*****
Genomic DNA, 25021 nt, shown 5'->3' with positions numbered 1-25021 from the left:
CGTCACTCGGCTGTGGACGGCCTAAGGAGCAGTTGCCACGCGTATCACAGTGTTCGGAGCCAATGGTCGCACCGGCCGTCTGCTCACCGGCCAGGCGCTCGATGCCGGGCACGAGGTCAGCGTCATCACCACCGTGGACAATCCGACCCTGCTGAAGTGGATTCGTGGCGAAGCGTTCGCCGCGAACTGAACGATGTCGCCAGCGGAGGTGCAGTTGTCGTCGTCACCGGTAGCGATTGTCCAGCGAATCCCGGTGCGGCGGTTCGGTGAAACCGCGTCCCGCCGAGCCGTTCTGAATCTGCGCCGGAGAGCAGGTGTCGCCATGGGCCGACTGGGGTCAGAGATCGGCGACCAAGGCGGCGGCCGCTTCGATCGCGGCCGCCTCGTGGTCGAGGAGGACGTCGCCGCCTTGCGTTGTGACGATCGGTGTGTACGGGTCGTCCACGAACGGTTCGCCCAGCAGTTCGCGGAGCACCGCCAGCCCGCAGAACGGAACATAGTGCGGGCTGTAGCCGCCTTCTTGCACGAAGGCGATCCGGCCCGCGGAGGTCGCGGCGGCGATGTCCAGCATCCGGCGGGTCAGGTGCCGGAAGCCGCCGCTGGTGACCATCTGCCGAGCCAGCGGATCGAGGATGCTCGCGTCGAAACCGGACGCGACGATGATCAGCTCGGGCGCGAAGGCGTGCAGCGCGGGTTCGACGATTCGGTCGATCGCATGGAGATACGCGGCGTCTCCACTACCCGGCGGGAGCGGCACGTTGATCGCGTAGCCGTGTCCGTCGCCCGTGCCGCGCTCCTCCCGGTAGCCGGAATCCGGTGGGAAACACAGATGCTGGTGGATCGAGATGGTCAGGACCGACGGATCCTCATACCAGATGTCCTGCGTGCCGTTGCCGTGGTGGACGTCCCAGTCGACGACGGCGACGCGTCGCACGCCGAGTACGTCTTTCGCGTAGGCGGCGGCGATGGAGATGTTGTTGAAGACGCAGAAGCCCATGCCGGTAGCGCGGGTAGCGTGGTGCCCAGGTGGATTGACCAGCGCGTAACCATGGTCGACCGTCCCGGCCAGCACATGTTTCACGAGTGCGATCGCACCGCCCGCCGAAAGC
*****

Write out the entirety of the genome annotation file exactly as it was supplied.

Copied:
Genomic DNA, 25021 nt, shown 5'->3' with positions numbered 1-25021 from the left:
CGTCACTCGGCTGTGGACGGCCTAAGGAGCAGTTGCCACGCGTATCACAGTGTTCGGAGCCAATGGTCGCACCGGCCGTCTGCTCACCGGCCAGGCGCTCGATGCCGGGCACGAGGTCAGCGTCATCACCACCGTGGACAATCCGACCCTGCTGAAGTGGATTCGTGGCGAAGCGTTCGCCGCGAACTGAACGATGTCGCCAGCGGAGGTGCAGTTGTCGTCGTCACCGGTAGCGATTGTCCAGCGAATCCCGGTGCGGCGGTTCGGTGAAACCGCGTCCCGCCGAGCCGTTCTGAATCTGCGCCGGAGAGCAGGTGTCGCCATGGGCCGACTGGGGTCAGAGATCGGCGACCAAGGCGGCGGCCGCTTCGATCGCGGCCGCCTCGTGGTCGAGGAGGACGTCGCCGCCTTGCGTTGTGACGATCGGTGTGTACGGGTCGTCCACGAACGGTTCGCCCAGCAGTTCGCGGAGCACCGCCAGCCCGCAGAACGGAACATAGTGCGGGCTGTAGCCGCCTTCTTGCACGAAGGCGATCCGGCCCGCGGAGGTCGCGGCGGCGATGTCCAGCATCCGGCGGGTCAGGTGCCGGAAGCCGCCGCTGGTGACCATCTGCCGAGCCAGCGGATCGAGGATGCTCGCGTCGAAACCGGACGCGACGATGATCAGCTCGGGCGCGAAGGCGTGCAGCGCGGGTTCGACGATTCGGTCGATCGCATGGAGATACGCGGCGTCTCCACTACCCGGCGGGAGCGGCACGTTGATCGCGTAGCCGTGTCCGTCGCCCGTGCCGCGCTCCTCCCGGTAGCCGGAATCCGGTGGGAAACACAGATGCTGGTGGATCGAGATGGTCAGGACCGACGGATCCTCATACCAGATGTCCTGCGTGCCGTTGCCGTGGTGGACGTCCCAGTCGACGACGGCGACGCGTCGCACGCCGAGTACGTCTTTCGCGTAGGCGGCGGCGATGGAGATGTTGTTGAAGACGCAGAAGCCCATGCCGGTAGCGCGGGTAGCGTGGTGCCCAGGTGGATTGACCAGCGCGTAACCATGGTCGACCGTCCCGGCCAGCACATGTTTCACGAGTGCGATCGCACCGCCCGCCGAAAGC